Sunday 19 February 2017 3:12 pm

Watch: The moment SpaceX’s Falcon 9 rocket lands gracefully back on earth at historic Apollo 11 launchpad


I'm City A.M.'s award-winning technology editor, covering everything from happenings at Apple and Google to the latest London startup. In particular fintech, blockchain, artifical intelligence, driverless cars, virtual reality and the sharing economy get me out of bed in the morning. I'm always trying to illustrate stories with pictures of dogs. Sometimes with some success. I was named technology journalist of the year at the UK Tech Awards.

I'm City A.M.'s award-winning technology editor, covering everything from happenings at Apple and Google to the latest London startup. In particular fintech, blockchain, artifical intelligence, driverless cars, virtual reality and the sharing economy get me out of bed in the morning. I'm always trying to illustrate stories with pictures of dogs. Sometimes with some success. I was named technology journalist of the year at the UK Tech Awards.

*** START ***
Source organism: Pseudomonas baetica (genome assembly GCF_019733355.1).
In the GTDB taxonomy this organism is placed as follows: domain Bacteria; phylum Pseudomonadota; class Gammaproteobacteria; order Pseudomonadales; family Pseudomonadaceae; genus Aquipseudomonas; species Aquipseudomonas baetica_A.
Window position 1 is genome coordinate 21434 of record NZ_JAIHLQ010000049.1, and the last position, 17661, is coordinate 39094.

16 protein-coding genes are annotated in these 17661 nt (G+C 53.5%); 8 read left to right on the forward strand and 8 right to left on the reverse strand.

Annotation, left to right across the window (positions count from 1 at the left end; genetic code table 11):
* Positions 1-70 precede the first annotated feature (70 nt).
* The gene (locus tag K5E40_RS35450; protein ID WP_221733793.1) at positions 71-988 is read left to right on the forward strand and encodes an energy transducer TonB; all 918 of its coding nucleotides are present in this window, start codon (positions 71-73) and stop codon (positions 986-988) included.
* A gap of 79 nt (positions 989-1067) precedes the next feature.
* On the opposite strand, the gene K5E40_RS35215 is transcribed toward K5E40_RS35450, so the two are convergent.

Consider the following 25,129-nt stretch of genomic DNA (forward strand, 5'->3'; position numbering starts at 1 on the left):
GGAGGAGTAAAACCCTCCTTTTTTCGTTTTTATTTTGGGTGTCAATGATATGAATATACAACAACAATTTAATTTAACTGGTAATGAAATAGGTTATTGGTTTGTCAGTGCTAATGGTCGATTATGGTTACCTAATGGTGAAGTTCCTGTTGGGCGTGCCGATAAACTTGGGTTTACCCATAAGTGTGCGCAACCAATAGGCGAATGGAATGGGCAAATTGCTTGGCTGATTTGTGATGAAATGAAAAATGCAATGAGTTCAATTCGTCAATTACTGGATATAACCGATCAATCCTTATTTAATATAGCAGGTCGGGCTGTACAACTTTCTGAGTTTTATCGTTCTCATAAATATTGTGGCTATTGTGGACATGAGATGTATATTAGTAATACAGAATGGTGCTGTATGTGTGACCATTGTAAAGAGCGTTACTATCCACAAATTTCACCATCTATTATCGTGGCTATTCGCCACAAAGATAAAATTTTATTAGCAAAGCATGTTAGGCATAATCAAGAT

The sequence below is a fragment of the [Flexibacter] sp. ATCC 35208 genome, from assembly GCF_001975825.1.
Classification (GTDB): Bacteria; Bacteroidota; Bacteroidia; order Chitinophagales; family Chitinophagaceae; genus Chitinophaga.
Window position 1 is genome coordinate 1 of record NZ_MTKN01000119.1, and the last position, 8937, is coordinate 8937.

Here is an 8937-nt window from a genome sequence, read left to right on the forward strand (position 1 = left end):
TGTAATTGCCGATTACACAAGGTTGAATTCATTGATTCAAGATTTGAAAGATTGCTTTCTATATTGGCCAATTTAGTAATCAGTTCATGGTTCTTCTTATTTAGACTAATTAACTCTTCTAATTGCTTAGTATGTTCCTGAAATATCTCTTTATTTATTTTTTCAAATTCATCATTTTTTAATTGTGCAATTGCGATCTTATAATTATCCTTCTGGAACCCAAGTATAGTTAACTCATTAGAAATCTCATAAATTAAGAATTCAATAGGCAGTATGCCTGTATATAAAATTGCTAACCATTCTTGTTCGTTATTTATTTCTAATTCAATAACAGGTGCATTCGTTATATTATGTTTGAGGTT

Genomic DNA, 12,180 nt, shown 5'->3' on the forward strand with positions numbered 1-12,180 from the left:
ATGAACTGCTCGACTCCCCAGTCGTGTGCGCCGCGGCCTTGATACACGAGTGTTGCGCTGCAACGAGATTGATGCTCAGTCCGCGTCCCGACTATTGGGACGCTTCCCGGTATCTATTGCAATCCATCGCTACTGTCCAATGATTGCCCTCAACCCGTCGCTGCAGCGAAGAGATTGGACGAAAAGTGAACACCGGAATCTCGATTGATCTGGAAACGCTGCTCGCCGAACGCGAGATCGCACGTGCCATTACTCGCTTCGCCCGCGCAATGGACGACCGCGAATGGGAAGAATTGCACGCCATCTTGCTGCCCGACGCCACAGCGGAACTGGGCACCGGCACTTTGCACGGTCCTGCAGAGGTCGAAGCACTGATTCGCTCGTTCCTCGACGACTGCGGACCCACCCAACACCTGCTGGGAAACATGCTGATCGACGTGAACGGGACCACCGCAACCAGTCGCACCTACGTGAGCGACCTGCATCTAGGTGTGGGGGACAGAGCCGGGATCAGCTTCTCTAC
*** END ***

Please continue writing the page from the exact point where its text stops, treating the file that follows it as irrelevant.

Elon Musk's SpaceX has successfully launched a Falcon 9 rocket into space from the location where the Apollo 11 mission blasted off taking man to the moon for the first time.

The take-off from Launch Complex 39A at Kennedy Space Centre in Florida followed an aborted attempt on Saturday due to technical reasons.

‚ÄčThe Falcon 9 rocket blasted a Dragon cargo capsule into orbit, carrying supplies to the International Space Station (ISS), including science and research equipment. The reusable rocket then successfully landed back on earth, its first in the daytime and eighth successful landing overall.

Watch: SpaceX's Falcon 9 rocket landing back on earth


The Dragon capsule will make its way to the ISS over the next two days.

‚ÄčThe launch is the first from the Launch Complex 39A since 2011 signalling the historic location's switch to a commercial spaceport.

And for SpaceX it's the second successful launch under its belt since an explosion last year destroyed a rocket in pre-launch testing, including a payload which included Facebook's first ever satellite.

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